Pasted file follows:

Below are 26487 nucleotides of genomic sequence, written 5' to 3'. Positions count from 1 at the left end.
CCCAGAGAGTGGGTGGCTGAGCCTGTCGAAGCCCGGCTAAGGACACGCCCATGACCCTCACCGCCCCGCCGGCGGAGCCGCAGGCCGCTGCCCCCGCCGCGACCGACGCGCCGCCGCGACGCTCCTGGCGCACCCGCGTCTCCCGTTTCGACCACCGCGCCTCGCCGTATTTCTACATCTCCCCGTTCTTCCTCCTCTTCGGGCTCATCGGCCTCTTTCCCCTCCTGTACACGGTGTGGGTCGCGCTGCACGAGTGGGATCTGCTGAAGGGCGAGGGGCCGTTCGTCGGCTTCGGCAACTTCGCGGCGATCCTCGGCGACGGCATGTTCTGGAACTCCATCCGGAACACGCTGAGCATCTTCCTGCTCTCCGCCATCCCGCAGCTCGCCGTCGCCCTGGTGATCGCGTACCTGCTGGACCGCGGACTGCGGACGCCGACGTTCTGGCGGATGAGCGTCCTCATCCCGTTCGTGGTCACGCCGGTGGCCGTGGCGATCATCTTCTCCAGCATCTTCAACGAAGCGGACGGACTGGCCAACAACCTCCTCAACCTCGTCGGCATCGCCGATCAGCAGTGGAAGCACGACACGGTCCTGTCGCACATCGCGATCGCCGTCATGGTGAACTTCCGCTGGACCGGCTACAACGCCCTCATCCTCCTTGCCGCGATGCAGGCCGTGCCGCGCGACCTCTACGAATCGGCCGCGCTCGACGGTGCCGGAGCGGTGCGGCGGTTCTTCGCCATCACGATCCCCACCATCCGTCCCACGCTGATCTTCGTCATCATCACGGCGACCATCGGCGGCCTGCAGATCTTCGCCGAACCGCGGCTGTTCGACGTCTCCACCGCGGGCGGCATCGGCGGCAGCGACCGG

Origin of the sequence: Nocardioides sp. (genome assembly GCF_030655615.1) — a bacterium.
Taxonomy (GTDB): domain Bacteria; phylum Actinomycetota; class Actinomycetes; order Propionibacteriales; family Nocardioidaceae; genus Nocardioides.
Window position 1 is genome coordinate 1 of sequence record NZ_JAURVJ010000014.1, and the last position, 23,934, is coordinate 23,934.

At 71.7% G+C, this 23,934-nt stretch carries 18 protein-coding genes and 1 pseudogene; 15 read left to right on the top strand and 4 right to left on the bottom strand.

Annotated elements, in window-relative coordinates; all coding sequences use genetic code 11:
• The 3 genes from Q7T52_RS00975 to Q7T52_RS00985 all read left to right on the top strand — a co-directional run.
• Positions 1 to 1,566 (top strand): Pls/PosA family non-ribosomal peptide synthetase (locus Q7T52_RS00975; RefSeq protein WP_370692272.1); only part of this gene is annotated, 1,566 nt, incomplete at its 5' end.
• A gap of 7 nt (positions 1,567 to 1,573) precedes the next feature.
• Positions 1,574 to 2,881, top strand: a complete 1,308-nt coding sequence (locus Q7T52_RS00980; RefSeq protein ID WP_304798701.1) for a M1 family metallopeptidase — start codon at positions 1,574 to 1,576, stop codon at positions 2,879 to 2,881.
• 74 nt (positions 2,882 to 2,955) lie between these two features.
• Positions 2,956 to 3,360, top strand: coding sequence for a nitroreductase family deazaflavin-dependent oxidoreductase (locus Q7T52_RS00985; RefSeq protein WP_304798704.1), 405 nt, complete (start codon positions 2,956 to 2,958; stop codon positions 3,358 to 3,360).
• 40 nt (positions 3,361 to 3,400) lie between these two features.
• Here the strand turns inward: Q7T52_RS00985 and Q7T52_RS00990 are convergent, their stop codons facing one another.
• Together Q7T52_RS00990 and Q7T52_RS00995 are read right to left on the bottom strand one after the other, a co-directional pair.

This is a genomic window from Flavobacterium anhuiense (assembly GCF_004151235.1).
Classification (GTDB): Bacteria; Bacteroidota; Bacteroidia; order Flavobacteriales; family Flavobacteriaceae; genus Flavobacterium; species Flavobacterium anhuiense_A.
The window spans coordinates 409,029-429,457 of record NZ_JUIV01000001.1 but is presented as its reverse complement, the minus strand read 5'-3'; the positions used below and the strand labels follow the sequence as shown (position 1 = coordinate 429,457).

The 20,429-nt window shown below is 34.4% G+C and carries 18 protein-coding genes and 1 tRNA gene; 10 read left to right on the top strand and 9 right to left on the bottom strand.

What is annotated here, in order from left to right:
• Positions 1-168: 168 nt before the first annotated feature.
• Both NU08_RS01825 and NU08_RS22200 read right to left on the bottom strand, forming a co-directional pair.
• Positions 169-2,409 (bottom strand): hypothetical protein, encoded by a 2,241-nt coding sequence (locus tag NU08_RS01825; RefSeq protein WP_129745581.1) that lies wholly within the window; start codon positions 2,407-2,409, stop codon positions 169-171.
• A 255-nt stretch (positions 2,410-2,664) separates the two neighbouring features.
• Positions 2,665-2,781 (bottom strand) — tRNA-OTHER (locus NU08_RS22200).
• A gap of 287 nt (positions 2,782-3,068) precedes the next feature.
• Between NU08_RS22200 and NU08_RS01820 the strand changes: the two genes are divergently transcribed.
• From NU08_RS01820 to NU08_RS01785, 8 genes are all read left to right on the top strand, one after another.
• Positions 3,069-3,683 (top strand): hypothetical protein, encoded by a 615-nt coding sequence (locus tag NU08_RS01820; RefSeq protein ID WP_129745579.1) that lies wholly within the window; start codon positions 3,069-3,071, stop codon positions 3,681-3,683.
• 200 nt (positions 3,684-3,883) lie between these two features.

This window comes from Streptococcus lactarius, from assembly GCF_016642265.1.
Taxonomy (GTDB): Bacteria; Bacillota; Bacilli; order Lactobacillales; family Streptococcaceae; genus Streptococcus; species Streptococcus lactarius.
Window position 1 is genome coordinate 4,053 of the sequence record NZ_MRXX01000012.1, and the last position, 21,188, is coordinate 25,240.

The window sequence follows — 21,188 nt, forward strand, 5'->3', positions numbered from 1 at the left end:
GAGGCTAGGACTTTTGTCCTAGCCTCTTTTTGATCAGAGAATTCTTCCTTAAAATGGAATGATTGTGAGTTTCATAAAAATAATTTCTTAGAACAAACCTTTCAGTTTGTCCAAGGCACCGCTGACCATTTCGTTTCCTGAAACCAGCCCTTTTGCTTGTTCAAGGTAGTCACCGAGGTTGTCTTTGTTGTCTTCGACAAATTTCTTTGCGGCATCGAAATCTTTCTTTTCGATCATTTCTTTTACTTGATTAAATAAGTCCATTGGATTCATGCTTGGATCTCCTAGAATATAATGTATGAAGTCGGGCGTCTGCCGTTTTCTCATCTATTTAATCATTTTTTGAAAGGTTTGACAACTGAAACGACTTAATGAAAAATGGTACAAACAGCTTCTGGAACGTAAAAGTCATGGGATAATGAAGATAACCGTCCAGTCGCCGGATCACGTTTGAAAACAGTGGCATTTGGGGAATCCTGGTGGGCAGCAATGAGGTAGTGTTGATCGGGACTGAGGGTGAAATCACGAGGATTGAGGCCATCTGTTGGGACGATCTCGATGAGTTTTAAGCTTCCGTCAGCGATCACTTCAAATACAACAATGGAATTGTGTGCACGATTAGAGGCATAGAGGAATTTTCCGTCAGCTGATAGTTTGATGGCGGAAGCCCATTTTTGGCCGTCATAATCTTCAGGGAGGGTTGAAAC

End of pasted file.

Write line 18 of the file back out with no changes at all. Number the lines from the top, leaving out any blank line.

Classification (GTDB): Bacteria; Bacteroidota; Bacteroidia; order Flavobacteriales; family Flavobacteriaceae; genus Flavobacterium; species Flavobacterium anhuiense_A.